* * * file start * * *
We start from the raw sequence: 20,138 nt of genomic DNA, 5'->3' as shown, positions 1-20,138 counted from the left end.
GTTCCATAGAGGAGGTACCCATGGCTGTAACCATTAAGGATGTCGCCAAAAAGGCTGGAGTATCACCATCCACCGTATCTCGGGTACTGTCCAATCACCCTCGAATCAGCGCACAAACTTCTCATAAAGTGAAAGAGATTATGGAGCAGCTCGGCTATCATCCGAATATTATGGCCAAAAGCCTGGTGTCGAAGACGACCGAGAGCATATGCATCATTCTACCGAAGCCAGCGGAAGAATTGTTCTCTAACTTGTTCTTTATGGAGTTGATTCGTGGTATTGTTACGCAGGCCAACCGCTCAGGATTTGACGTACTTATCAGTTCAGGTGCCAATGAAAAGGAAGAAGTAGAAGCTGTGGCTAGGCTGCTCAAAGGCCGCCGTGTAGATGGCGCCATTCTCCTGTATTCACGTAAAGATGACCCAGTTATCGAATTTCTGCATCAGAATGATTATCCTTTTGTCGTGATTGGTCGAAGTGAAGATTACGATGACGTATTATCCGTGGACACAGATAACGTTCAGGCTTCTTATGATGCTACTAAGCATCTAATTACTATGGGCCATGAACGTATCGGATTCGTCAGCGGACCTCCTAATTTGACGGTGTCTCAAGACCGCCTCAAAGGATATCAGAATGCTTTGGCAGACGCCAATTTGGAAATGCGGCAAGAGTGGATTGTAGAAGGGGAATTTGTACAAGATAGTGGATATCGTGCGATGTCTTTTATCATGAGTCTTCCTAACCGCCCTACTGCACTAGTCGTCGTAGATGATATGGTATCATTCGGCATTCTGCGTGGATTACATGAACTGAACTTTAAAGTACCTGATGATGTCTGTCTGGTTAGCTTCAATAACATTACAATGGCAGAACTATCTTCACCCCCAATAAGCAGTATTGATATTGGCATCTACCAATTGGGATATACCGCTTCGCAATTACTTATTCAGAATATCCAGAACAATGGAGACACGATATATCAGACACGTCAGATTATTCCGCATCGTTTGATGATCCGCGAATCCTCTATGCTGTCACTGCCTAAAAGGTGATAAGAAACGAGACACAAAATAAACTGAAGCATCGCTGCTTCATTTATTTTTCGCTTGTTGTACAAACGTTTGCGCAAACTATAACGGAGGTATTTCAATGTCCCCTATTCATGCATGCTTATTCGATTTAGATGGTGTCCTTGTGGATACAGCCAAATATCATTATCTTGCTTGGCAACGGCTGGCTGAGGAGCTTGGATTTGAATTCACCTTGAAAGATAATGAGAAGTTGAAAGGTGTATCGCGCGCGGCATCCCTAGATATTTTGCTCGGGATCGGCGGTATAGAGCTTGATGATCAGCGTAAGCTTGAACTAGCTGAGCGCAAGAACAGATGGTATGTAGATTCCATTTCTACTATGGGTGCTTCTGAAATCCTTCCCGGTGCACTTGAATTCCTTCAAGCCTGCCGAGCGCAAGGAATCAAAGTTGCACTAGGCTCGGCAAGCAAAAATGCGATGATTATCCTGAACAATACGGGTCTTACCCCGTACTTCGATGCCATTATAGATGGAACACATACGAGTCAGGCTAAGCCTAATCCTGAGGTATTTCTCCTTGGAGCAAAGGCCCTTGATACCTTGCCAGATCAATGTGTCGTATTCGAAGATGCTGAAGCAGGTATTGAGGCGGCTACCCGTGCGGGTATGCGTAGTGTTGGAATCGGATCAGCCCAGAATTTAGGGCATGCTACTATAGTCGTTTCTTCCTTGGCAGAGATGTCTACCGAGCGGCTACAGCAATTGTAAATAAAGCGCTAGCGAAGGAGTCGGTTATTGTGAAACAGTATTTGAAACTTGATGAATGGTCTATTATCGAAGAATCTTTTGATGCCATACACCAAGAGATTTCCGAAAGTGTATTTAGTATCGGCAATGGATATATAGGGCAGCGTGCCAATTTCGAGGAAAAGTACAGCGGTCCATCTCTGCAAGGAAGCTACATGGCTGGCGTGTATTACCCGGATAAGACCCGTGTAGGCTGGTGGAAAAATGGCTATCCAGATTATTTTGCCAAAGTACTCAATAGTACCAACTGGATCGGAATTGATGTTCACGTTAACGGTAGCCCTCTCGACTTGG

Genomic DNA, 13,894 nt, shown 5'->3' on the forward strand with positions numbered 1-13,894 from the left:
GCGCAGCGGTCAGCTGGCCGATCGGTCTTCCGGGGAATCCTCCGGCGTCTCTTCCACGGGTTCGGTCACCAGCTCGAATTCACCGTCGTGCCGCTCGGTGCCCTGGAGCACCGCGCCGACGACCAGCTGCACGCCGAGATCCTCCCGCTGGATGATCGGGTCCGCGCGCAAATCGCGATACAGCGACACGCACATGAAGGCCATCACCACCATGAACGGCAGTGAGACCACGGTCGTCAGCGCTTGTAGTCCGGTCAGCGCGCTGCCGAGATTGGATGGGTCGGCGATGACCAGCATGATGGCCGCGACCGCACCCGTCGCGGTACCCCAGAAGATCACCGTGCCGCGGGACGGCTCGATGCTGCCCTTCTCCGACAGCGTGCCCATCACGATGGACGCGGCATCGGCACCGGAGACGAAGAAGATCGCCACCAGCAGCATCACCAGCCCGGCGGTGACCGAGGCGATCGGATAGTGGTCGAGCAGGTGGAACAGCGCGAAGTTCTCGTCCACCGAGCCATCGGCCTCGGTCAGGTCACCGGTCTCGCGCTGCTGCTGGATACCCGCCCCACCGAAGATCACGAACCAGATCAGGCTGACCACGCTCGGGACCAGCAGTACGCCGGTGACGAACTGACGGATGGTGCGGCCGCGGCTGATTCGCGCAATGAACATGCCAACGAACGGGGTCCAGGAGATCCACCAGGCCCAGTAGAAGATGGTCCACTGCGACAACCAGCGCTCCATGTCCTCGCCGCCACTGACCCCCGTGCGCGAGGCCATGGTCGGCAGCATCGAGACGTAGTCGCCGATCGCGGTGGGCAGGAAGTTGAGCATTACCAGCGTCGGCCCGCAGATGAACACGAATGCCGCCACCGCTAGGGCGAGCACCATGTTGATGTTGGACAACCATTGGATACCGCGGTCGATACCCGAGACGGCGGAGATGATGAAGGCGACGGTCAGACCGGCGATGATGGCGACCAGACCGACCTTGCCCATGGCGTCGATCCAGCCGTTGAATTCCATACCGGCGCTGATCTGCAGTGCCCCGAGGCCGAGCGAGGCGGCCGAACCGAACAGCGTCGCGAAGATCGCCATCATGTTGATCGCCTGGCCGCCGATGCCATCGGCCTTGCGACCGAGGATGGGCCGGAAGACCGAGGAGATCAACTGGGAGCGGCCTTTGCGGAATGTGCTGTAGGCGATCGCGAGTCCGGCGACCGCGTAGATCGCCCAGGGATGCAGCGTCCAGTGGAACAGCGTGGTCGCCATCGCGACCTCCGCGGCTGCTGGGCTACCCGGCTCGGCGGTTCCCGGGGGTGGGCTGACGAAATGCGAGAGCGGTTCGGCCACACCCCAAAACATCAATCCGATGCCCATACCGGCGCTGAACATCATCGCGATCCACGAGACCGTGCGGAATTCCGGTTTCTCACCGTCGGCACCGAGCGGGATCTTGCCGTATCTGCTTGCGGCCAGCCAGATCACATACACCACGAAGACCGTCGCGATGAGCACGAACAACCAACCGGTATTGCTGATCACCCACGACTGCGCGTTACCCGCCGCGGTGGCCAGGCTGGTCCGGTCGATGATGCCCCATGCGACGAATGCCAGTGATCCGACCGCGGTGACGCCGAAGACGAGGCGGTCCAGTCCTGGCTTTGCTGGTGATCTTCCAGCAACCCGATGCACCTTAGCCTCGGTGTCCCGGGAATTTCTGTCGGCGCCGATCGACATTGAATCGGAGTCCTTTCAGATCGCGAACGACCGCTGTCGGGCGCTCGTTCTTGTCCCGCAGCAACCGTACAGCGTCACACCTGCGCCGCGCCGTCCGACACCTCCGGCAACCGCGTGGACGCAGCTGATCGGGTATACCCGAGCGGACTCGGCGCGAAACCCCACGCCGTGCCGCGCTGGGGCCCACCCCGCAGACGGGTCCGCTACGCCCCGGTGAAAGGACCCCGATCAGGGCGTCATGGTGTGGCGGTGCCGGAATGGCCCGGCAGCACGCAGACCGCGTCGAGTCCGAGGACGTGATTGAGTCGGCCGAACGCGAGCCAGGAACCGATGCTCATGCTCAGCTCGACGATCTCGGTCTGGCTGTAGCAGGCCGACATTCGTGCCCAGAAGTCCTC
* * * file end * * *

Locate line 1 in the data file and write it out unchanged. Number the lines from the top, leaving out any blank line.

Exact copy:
We start from the raw sequence: 20,138 nt of genomic DNA, 5'->3' as shown, positions 1-20,138 counted from the left end.